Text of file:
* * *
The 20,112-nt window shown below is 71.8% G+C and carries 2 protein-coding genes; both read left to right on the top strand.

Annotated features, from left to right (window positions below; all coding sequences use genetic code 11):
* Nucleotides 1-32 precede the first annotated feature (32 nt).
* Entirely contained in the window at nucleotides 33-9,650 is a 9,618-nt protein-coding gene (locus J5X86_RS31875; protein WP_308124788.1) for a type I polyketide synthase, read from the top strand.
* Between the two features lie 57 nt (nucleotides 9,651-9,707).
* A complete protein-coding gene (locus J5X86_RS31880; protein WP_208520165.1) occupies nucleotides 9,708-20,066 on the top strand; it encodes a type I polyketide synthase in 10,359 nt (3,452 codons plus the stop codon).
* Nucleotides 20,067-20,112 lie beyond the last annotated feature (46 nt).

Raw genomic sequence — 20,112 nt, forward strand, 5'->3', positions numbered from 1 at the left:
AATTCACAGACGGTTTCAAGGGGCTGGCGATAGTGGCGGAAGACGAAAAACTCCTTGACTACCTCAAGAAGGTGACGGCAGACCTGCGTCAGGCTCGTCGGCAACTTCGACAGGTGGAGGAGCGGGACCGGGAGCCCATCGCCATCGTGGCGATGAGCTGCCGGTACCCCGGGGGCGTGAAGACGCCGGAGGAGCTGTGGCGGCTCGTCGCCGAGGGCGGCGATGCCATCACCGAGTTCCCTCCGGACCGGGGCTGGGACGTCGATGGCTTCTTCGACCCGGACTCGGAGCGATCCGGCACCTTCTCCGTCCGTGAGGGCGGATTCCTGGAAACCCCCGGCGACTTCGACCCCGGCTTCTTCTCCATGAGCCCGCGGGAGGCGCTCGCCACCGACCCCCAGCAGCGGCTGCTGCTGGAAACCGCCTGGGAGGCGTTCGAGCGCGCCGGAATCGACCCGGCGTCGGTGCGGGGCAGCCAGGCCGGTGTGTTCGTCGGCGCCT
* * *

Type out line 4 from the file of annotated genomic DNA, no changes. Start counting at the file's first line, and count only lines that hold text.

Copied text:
* Entirely contained in the window at nucleotides 33-9,650 is a 9,618-nt protein-coding gene (locus J5X86_RS31875; protein WP_308124788.1) for a type I polyketide synthase, read from the top strand.